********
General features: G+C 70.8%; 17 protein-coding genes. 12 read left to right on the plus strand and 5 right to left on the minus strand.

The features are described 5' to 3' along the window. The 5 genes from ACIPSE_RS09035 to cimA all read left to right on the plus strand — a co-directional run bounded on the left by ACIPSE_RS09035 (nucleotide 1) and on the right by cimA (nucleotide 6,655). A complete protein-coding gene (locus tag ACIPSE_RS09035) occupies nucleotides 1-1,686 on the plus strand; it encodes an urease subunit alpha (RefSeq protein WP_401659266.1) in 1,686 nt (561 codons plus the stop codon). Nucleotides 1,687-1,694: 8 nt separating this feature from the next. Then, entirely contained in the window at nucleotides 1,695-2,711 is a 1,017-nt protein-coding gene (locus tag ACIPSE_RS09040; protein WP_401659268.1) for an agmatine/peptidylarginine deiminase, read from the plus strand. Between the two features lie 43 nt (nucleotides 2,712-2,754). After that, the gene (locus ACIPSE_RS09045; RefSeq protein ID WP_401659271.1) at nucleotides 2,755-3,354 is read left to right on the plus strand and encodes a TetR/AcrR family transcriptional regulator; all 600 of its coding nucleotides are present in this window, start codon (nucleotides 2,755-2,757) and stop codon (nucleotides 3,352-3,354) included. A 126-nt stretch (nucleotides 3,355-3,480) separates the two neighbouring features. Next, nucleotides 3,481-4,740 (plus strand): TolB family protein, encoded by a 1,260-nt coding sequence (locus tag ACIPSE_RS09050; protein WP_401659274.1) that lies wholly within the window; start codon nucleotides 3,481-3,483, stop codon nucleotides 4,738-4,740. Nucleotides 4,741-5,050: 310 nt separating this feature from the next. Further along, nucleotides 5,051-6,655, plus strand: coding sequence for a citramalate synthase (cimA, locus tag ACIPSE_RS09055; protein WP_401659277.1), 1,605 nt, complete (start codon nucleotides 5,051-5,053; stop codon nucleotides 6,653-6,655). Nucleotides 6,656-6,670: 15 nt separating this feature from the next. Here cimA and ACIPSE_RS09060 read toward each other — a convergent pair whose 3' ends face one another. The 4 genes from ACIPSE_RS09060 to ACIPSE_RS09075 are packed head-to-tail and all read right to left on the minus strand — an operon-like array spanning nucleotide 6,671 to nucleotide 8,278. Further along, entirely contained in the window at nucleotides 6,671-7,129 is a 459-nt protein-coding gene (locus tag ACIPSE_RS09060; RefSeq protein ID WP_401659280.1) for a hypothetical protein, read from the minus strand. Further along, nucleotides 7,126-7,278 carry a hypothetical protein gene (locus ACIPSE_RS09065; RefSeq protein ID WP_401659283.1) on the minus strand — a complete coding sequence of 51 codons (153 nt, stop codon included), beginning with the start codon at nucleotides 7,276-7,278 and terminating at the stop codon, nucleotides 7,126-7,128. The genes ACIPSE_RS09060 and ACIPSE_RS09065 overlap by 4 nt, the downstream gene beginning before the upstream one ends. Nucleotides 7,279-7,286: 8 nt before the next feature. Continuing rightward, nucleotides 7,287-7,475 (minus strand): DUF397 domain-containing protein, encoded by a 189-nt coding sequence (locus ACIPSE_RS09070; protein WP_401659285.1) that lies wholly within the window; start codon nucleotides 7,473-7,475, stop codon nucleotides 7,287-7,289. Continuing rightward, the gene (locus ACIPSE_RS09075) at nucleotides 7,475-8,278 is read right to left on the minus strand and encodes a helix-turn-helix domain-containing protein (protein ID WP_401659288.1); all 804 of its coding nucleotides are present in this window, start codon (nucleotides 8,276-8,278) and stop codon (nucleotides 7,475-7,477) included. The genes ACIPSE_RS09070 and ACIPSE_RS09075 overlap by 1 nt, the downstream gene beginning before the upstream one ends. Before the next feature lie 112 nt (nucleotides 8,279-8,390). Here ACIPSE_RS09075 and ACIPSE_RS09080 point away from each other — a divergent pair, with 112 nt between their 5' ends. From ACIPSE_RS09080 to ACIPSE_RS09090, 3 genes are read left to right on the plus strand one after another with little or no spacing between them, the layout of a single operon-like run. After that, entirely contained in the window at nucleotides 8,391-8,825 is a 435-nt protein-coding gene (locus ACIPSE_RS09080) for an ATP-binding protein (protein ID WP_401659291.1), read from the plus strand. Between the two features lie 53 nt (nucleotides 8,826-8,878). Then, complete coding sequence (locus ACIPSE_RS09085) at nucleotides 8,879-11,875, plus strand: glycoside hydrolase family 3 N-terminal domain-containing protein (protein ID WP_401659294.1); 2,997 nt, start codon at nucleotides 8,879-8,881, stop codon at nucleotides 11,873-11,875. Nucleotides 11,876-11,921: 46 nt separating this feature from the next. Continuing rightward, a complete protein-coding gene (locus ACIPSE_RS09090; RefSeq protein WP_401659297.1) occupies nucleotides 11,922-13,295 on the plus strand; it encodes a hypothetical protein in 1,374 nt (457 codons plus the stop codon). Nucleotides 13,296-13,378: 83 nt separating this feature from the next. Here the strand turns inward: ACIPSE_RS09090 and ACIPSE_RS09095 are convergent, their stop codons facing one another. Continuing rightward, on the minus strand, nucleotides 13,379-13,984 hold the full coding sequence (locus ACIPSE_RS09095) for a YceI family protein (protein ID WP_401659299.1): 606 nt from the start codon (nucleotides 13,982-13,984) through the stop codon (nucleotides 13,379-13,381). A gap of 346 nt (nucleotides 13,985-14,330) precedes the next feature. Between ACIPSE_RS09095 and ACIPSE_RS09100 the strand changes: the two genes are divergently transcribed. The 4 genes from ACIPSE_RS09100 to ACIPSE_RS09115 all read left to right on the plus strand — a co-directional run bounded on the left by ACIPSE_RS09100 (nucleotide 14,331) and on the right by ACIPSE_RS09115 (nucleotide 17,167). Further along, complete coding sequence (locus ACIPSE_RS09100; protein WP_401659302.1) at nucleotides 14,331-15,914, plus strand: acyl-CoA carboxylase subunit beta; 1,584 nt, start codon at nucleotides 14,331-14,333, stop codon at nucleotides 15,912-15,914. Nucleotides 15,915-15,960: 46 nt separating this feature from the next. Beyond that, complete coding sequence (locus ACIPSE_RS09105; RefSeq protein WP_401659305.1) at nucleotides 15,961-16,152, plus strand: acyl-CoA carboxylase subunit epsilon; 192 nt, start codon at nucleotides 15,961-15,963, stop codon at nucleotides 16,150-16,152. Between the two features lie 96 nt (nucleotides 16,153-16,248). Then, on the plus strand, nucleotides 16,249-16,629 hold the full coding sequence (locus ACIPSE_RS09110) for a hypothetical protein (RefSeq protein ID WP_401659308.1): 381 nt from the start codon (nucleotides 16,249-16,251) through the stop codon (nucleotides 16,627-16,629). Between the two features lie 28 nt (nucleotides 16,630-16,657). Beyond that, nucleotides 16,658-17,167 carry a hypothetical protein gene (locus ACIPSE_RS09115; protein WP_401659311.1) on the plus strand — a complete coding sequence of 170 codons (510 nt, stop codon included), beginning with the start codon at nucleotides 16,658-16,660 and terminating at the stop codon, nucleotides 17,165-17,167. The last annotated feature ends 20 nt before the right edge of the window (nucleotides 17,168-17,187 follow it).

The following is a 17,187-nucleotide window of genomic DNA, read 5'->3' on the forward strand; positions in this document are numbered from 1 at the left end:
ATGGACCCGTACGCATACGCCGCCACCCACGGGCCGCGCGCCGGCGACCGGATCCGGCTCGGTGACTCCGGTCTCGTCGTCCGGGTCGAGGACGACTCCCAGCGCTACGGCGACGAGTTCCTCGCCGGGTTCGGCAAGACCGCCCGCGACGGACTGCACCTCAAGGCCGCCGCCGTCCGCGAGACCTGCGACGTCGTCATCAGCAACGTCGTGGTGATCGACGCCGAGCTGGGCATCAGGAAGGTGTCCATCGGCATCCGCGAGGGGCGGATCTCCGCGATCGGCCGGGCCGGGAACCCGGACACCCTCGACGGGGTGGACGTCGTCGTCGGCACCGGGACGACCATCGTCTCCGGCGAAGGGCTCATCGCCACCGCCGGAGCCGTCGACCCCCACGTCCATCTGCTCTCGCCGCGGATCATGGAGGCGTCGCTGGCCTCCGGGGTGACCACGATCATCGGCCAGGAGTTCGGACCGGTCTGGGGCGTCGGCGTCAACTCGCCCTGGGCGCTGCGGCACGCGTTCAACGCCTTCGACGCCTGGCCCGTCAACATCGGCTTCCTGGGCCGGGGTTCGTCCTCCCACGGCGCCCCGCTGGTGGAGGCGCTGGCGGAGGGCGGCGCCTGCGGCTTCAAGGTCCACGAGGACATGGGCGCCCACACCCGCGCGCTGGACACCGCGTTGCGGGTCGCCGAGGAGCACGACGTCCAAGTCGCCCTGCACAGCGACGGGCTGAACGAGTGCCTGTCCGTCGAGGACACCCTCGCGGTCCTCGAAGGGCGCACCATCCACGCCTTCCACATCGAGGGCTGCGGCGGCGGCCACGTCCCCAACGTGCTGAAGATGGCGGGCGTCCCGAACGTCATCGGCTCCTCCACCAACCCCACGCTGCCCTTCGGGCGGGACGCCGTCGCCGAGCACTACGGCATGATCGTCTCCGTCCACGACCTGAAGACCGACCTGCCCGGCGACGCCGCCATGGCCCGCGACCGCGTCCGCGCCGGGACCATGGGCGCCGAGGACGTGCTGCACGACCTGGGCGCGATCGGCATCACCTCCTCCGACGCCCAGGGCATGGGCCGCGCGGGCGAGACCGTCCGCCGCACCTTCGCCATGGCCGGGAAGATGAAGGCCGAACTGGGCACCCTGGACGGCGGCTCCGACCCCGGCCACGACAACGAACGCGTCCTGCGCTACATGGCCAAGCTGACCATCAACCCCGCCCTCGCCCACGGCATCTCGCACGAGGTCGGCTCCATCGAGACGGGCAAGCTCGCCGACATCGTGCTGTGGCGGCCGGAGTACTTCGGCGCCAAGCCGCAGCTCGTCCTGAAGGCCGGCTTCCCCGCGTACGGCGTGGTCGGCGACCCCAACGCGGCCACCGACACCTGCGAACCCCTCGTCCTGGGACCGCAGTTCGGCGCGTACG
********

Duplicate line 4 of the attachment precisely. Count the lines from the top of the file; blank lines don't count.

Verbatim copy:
ATGGACCCGTACGCATACGCCGCCACCCACGGGCCGCGCGCCGGCGACCGGATCCGGCTCGGTGACTCCGGTCTCGTCGTCCGGGTCGAGGACGACTCCCAGCGCTACGGCGACGAGTTCCTCGCCGGGTTCGGCAAGACCGCCCGCGACGGACTGCACCTCAAGGCCGCCGCCGTCCGCGAGACCTGCGACGTCGTCATCAGCAACGTCGTGGTGATCGACGCCGAGCTGGGCATCAGGAAGGTGTCCATCGGCATCCGCGAGGGGCGGATCTCCGCGATCGGCCGGGCCGGGAACCCGGACACCCTCGACGGGGTGGACGTCGTCGTCGGCACCGGGACGACCATCGTCTCCGGCGAAGGGCTCATCGCCACCGCCGGAGCCGTCGACCCCCACGTCCATCTGCTCTCGCCGCGGATCATGGAGGCGTCGCTGGCCTCCGGGGTGACCACGATCATCGGCCAGGAGTTCGGACCGGTCTGGGGCGTCGGCGTCAACTCGCCCTGGGCGCTGCGGCACGCGTTCAACGCCTTCGACGCCTGGCCCGTCAACATCGGCTTCCTGGGCCGGGGTTCGTCCTCCCACGGCGCCCCGCTGGTGGAGGCGCTGGCGGAGGGCGGCGCCTGCGGCTTCAAGGTCCACGAGGACATGGGCGCCCACACCCGCGCGCTGGACACCGCGTTGCGGGTCGCCGAGGAGCACGACGTCCAAGTCGCCCTGCACAGCGACGGGCTGAACGAGTGCCTGTCCGTCGAGGACACCCTCGCGGTCCTCGAAGGGCGCACCATCCACGCCTTCCACATCGAGGGCTGCGGCGGCGGCCACGTCCCCAACGTGCTGAAGATGGCGGGCGTCCCGAACGTCATCGGCTCCTCCACCAACCCCACGCTGCCCTTCGGGCGGGACGCCGTCGCCGAGCACTACGGCATGATCGTCTCCGTCCACGACCTGAAGACCGACCTGCCCGGCGACGCCGCCATGGCCCGCGACCGCGTCCGCGCCGGGACCATGGGCGCCGAGGACGTGCTGCACGACCTGGGCGCGATCGGCATCACCTCCTCCGACGCCCAGGGCATGGGCCGCGCGGGCGAGACCGTCCGCCGCACCTTCGCCATGGCCGGGAAGATGAAGGCCGAACTGGGCACCCTGGACGGCGGCTCCGACCCCGGCCACGACAACGAACGCGTCCTGCGCTACATGGCCAAGCTGACCATCAACCCCGCCCTCGCCCACGGCATCTCGCACGAGGTCGGCTCCATCGAGACGGGCAAGCTCGCCGACATCGTGCTGTGGCGGCCGGAGTACTTCGGCGCCAAGCCGCAGCTCGTCCTGAAGGCCGGCTTCCCCGCGTACGGCGTGGTCGGCGACCCCAACGCGGCCACCGACACCTGCGAACCCCTCGTCCTGGGACCGCAGTTCGGCGCGTACG